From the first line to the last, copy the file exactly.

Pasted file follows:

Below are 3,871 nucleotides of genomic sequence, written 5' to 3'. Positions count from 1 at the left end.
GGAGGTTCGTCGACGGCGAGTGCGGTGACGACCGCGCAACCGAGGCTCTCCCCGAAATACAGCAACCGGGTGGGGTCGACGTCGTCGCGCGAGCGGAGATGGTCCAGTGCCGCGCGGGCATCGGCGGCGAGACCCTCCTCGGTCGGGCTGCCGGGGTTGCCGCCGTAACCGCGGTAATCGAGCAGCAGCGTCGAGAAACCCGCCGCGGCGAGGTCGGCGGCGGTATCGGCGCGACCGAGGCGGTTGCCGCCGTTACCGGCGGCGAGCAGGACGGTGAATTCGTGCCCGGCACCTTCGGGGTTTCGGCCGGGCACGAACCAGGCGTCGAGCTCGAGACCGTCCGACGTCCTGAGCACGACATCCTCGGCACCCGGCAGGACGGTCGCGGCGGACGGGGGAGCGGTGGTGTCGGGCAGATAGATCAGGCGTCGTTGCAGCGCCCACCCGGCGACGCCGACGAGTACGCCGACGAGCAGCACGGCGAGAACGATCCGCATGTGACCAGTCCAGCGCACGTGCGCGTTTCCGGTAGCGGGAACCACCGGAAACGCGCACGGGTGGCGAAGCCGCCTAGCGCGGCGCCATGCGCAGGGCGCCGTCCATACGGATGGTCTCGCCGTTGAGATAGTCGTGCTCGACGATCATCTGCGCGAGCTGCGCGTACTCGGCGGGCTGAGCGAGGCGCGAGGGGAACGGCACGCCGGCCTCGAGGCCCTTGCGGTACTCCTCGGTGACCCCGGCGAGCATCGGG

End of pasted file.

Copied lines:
Below are 3,871 nucleotides of genomic sequence, written 5' to 3'. Positions count from 1 at the left end.
GGAGGTTCGTCGACGGCGAGTGCGGTGACGACCGCGCAACCGAGGCTCTCCCCGAAATACAGCAACCGGGTGGGGTCGACGTCGTCGCGCGAGCGGAGATGGTCCAGTGCCGCGCGGGCATCGGCGGCGAGACCCTCCTCGGTCGGGCTGCCGGGGTTGCCGCCGTAACCGCGGTAATCGAGCAGCAGCGTCGAGAAACCCGCCGCGGCGAGGTCGGCGGCGGTATCGGCGCGACCGAGGCGGTTGCCGCCGTTACCGGCGGCGAGCAGGACGGTGAATTCGTGCCCGGCACCTTCGGGGTTTCGGCCGGGCACGAACCAGGCGTCGAGCTCGAGACCGTCCGACGTCCTGAGCACGACATCCTCGGCACCCGGCAGGACGGTCGCGGCGGACGGGGGAGCGGTGGTGTCGGGCAGATAGATCAGGCGTCGTTGCAGCGCCCACCCGGCGACGCCGACGAGTACGCCGACGAGCAGCACGGCGAGAACGATCCGCATGTGACCAGTCCAGCGCACGTGCGCGTTTCCGGTAGCGGGAACCACCGGAAACGCGCACGGGTGGCGAAGCCGCCTAGCGCGGCGCCATGCGCAGGGCGCCGTCCATACGGATGGTCTCGCCGTTGAGATAGTCGTGCTCGACGATCATCTGCGCGAGCTGCGCGTACTCGGCGGGCTGAGCGAGGCGCGAGGGGAACGGCACGCCGGCCTCGAGGCCCTTGCGGTACTCCTCGGTGACCCCGGCGAGCATCGGG